You celebrated your 10th anniversary in 2016. Can you tell us more about the roots of Kyte Consultants and your operations?
From the very beginning, our focus was on iGaming but we also had plans in place to get involved in the payment card industry. In 2007 we applied to the Payment Card Industry Security Standards Council in the US to become a Qualified Security Assessor (QSA) company. This actually meant that payment gateways, processors and merchants no longer needed to acquire the services of an overseas firm to be certified as being Payment Card Industry Data Security Standard (PCI DSS) compliant. Insurance requirements proved hard to satisfy but even that was eventually sorted. To this day, we are still the only QSA on the island. But the Maltese market is too small to justify the costs associated with such an accreditation, so we have also expanded into Europe, Middle East, Africa, and Ukraine. On the iGaming front, we were practically the first to be accredited by the Malta Gaming Authority to carry out reviews of gaming operations. We also offer full licensing assistance to those wishing to obtain a Maltese license.
What would you highlight as the most remarkable trends and developments of 2016?
At the beginning of 2016 we were hardly receiving any new licencing requests. However, from October 2016, demand picked up substantially. While some of our clients applied for additional licences, we have also seen a lot of new interest from Asia, South America, Greece and Cyprus. We have also seen clients coming from Mexico and China. They are particularly interested in the licensing of fantasy sports and other skill games. Malta’s new skill game regulation will probably come into force during the first quarter of this year, and I am certain that it will create a lot of interest. Skill game operators, as well as skill gaming platforms, are keen to receive a licence in Malta as they are handling player funds and need some sort of recognisable rubber stamp of approval.
What is the value of the Maltese licence as more European states start introducing their own regulations?
I must admit that I have been proved wrong in saying that the days of the Maltese licence are probably over. Despite the fact that more member states started regulating this industry, we are still receiving new licence requests and it took a while to understand why. The applicants obviously saw a value that I could not see. I realised that the Maltese licence is the only licence in the EU that does not restrict the licensees to the particular jurisdiction of the licence. It allows an operator to exploit white and grey areas in the rest of the world. We also contend that other EU countries are going against the EU treaty by not accepting operators holding a Maltese licence. This is not a fight that we intend giving up on.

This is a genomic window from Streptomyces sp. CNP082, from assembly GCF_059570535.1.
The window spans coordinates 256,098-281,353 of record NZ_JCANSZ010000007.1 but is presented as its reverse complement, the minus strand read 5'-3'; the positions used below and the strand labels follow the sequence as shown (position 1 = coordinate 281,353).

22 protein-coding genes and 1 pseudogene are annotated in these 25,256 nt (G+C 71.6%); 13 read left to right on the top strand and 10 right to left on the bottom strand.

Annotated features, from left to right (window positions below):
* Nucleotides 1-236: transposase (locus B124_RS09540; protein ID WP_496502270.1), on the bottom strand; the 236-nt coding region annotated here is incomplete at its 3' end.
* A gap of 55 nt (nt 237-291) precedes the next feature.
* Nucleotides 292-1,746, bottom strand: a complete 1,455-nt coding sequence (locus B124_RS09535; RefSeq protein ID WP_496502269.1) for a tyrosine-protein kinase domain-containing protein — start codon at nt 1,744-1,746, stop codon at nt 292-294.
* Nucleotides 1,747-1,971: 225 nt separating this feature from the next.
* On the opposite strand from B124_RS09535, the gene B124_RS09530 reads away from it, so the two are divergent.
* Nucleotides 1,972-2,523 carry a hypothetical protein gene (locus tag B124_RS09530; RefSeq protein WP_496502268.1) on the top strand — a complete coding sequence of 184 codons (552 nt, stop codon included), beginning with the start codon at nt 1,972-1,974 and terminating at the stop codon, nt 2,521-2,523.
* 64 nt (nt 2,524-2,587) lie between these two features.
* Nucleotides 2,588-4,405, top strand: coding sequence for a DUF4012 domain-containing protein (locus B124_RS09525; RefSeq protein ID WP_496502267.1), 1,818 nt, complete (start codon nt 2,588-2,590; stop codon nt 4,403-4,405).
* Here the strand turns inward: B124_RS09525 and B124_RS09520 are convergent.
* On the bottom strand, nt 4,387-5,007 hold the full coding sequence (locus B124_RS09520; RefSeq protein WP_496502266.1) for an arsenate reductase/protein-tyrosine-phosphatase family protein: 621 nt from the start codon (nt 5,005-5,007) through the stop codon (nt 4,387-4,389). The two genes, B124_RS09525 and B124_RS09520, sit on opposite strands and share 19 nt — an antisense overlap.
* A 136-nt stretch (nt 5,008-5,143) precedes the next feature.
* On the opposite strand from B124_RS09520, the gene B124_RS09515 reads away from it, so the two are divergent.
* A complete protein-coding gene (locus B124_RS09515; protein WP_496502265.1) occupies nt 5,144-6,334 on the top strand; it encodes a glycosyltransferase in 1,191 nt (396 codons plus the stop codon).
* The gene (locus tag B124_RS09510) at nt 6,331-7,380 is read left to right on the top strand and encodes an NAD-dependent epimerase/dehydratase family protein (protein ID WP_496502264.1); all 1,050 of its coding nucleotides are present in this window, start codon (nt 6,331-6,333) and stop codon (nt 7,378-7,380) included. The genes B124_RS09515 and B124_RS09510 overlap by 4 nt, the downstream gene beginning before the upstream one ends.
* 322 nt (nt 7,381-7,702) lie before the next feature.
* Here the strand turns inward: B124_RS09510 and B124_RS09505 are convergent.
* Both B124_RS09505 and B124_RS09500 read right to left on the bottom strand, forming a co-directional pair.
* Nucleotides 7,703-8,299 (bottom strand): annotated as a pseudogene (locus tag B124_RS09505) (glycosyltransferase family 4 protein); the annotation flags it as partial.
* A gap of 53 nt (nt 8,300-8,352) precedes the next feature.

What are your thoughts on the new Anti-Money Laundering (AML) Directive that will be implemented in 2017 and what advice would you give to operators?
There is a lot of speculation and discussion, but until we know what the Financial Intelligence Analysis Unit (FIAU) is going to demand from the operators, we cannot form a concrete opinion and can only speculate. The FIAU must handle this transition very carefully because any mismanagement can literally destroy the iGaming industry. The fact that the exact requirements are still unknown is already a big challenge. Most operators want to become obliged entities since they are already following AML procedures, but they want to make sure that the Directive is implemented in a sensible manner. What most people do not comprehend is that while gaming companies transact in millions of euro, the value of the individual transactions are fairly small. Most customers are depositing between €20 and €100 monthly. Does that mean that an operator with 50,000 customers each depositing €20 a month is exposed to a high risk of money laundering? My advice to an operator would be to watch their VIPs. They need to make sure the money they are gambling with is not stolen, and therefore they need to establish the source of their wealth.